Navigational bar, Family Law Self-Help Center, with photo of a totem pole Return to the Family Law Home page Family Law Forms & Instructions Frequently Asked Questions Glossary of Family Law Terms Alaska Court System website Feedback form
 

Instructions for Alternate Service

Back to Alternate Service Packet, SHC-PAC2

What is alternate service?

Normally, when you start a case you are required to serve the defendant by process server or certified mail/restricted delivery/return receipt. However, sometimes, the defendant cannot be located. In that situation, you may ask the court for permission to serve the defendant in a different way, for example by publication in a newspaper or posting at a shelter or some other location the defendant is known to frequent.

How do you get permission to do alternate service?

  1. Begin your diligent inquiry. This means looking really hard for someone. Please see our Tips on Locating People for ideas of how to look. You will also want to read carefully the Ex-parte Civil Rule 4(e) Motion & Order to Serve Defendant by Publication or Posting AND Affidavit of Diligent Inquiry, SHC-0190 (Word | PDF) to see all of the different steps of diligent inquiry. Keep track of what you do, because if you cannot find the defendant, you will have to file a completed motion.
  2. If you cannot find the person after trying the different things listed in the Tips, you will need to open your case so that you can get the summons and standing order from the court. See forms and instructions for starting a case for more information. Once you have these things, you must complete your diligent inquiry by attempting to serve the court documents by process server and certified mail/restricted delivery/return receipt.
  3. If you were not able to serve the opposing party by the US postal service or a process server, you can ask the court for permission to serve the opposing party by either publishing in a newspaper or posting on a bulletin board. Fill out:
  4. Make one copy of each of these documents and any attachments.
  5. File the original documents at your local court. ALSO, be sure to bring a self-addressed stamped envelope for the clerk to send your copies back to you once the request has been approved.
  6. Now you wait. You should receive the signed Notice to Absent Defendant, CIV-101 back from the court within about 15 days. Call the court and check on your file if more time goes by.
  7. Once you get the signed Notice to Absent Defendant, CIV-101, take that to the newspaper to have it published once a week for four consecutive weeks, or post it for 28 consecutive days in the three places approved by the court.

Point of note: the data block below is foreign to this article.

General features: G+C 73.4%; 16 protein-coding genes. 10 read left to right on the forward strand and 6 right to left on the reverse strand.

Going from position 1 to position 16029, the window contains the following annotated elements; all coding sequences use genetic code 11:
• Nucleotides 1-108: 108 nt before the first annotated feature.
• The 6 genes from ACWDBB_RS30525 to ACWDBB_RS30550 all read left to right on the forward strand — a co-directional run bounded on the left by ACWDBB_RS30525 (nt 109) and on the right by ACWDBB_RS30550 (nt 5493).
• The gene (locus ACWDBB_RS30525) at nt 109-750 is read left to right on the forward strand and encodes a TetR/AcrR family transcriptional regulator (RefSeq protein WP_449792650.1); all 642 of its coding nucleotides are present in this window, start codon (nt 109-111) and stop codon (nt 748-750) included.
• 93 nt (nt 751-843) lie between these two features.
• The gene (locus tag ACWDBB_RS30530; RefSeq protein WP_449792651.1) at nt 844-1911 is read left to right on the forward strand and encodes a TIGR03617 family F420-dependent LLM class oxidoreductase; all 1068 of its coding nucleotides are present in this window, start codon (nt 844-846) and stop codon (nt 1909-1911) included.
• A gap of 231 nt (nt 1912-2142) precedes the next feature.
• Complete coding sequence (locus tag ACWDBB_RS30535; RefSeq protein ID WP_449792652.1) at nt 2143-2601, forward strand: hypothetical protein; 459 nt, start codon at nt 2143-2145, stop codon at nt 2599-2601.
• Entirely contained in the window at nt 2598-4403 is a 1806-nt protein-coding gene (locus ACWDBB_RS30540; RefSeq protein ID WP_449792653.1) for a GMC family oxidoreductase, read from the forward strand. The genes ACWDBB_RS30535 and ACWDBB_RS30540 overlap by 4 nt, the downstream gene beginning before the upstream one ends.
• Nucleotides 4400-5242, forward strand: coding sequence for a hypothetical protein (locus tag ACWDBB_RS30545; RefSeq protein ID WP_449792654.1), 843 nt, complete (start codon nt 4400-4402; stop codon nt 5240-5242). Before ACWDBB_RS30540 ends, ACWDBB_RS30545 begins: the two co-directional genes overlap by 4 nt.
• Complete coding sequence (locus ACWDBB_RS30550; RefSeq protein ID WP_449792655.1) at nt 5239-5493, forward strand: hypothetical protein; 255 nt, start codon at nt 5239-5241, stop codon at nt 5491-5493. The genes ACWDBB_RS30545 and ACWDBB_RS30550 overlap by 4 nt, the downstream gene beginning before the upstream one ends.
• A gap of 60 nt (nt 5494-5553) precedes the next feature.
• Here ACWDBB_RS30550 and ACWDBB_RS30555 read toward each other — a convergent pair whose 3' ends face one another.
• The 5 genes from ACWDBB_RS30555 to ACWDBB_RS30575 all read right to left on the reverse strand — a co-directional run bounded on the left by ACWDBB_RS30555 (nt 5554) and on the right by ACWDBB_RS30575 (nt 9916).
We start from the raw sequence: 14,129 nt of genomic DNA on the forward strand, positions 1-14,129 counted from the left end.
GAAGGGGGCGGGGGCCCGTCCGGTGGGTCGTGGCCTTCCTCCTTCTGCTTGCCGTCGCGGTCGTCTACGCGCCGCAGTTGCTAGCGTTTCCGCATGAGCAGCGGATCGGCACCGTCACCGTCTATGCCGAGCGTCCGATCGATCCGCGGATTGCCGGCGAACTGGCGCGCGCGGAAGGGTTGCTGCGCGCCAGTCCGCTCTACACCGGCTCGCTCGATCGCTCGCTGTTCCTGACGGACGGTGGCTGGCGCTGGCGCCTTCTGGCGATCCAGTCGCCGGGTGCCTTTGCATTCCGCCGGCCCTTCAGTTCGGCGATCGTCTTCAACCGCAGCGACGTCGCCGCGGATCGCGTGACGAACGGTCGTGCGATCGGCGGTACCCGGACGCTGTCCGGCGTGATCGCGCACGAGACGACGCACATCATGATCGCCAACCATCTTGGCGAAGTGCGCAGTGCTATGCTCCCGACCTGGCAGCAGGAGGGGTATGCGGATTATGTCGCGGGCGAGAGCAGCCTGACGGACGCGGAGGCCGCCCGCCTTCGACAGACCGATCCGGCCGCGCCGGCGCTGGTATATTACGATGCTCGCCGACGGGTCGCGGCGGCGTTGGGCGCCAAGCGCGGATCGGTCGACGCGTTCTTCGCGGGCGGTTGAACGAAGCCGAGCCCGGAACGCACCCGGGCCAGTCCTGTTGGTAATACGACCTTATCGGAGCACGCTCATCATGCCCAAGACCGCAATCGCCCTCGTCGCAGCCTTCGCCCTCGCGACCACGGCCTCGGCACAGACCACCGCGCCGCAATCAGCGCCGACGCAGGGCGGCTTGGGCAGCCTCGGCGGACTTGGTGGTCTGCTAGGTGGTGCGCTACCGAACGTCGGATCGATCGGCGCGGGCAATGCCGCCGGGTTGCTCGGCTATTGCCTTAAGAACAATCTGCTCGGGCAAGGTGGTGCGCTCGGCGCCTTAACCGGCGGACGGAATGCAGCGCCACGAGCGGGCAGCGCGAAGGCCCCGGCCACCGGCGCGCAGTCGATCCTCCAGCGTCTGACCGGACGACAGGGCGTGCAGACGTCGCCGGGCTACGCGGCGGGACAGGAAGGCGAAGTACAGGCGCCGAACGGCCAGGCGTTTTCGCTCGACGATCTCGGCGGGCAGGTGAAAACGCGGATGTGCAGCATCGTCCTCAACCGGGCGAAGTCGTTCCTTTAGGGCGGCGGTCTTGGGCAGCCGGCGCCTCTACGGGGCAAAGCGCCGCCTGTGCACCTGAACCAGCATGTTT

8. After one month has passed, you must file your Proof of Notice of Service by Publication or Posting, SHC-0192 (Word | PDF).
  9. If the defendant does not answer, you may file for default 30 days after the last day of required publication or posting. If the defendant does answer, your case will move forward as a contested case and be set for trial.

How do I know whether to publish in a newspaper or post in a location?

Choose the method that is most likely to give the opposing party notice of the case and what you can afford. Publishing in the newspaper can cost over $300. You can post the notice if:

How do I know where to publish or post the Notice?

To publish the Notice in a newspaper, you can choose a newspaper in:

Your local court can tell you which local newspapers are in the judicial district.

To post the Notice, you can ask the court to post in the following places:

How much does it cost to publish the Notice in a newspaper?

The price varies depending on the newspaper, but it can be over $300.

How long do I have to publish the Notice in a newspaper?

Arrange to have the Notice published 4 times during 4 consecutive calendar weeks, once in each week. After the Notice to Absent Defendant has been published the last time, the newspaper will give you a document called Proof of Publication which you need to file with the court immediately. You can also file:

How long do I have to post the Notice on bulletin boards?

Usually, you need to post the Notice on bulletin boards in 3 locations for 28 full days in public places where the defendant is likely to go, unless the court says otherwise. After one month has passed since you published of posted, you must file:


Rev. 15 October 2007
© Alaska Court System

www.courts.alaska.gov
webmaster@courts.state.ak.us

Adobe Acrobat PDF logo You'll need to download a free copy of Adobe Acrobat Reader in order to view and print documents with this symbol. If you are using a screen reader, get support and information at the Adobe Access website.